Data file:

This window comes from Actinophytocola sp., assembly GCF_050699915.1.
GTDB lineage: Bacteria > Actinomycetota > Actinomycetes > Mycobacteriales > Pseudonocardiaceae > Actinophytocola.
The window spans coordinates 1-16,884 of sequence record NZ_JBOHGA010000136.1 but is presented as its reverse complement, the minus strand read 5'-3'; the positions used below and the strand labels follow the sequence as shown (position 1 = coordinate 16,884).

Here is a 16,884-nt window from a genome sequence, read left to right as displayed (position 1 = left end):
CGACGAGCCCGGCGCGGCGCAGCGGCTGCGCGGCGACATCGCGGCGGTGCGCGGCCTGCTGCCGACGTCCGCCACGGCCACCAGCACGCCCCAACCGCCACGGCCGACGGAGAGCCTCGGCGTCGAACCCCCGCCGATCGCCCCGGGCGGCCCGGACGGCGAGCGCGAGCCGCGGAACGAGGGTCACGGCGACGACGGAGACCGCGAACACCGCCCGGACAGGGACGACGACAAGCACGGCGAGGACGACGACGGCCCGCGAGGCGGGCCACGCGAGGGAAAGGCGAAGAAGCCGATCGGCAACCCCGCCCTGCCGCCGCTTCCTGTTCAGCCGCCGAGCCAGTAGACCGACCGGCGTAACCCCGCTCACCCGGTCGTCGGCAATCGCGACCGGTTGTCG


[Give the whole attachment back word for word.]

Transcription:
This window comes from Actinophytocola sp., assembly GCF_050699915.1.
GTDB lineage: Bacteria > Actinomycetota > Actinomycetes > Mycobacteriales > Pseudonocardiaceae > Actinophytocola.
The window spans coordinates 1-16,884 of sequence record NZ_JBOHGA010000136.1 but is presented as its reverse complement, the minus strand read 5'-3'; the positions used below and the strand labels follow the sequence as shown (position 1 = coordinate 16,884).

Here is a 16,884-nt window from a genome sequence, read left to right as displayed (position 1 = left end):
CGACGAGCCCGGCGCGGCGCAGCGGCTGCGCGGCGACATCGCGGCGGTGCGCGGCCTGCTGCCGACGTCCGCCACGGCCACCAGCACGCCCCAACCGCCACGGCCGACGGAGAGCCTCGGCGTCGAACCCCCGCCGATCGCCCCGGGCGGCCCGGACGGCGAGCGCGAGCCGCGGAACGAGGGTCACGGCGACGACGGAGACCGCGAACACCGCCCGGACAGGGACGACGACAAGCACGGCGAGGACGACGACGGCCCGCGAGGCGGGCCACGCGAGGGAAAGGCGAAGAAGCCGATCGGCAACCCCGCCCTGCCGCCGCTTCCTGTTCAGCCGCCGAGCCAGTAGACCGACCGGCGTAACCCCGCTCACCCGGTCGTCGGCAATCGCGACCGGTTGTCG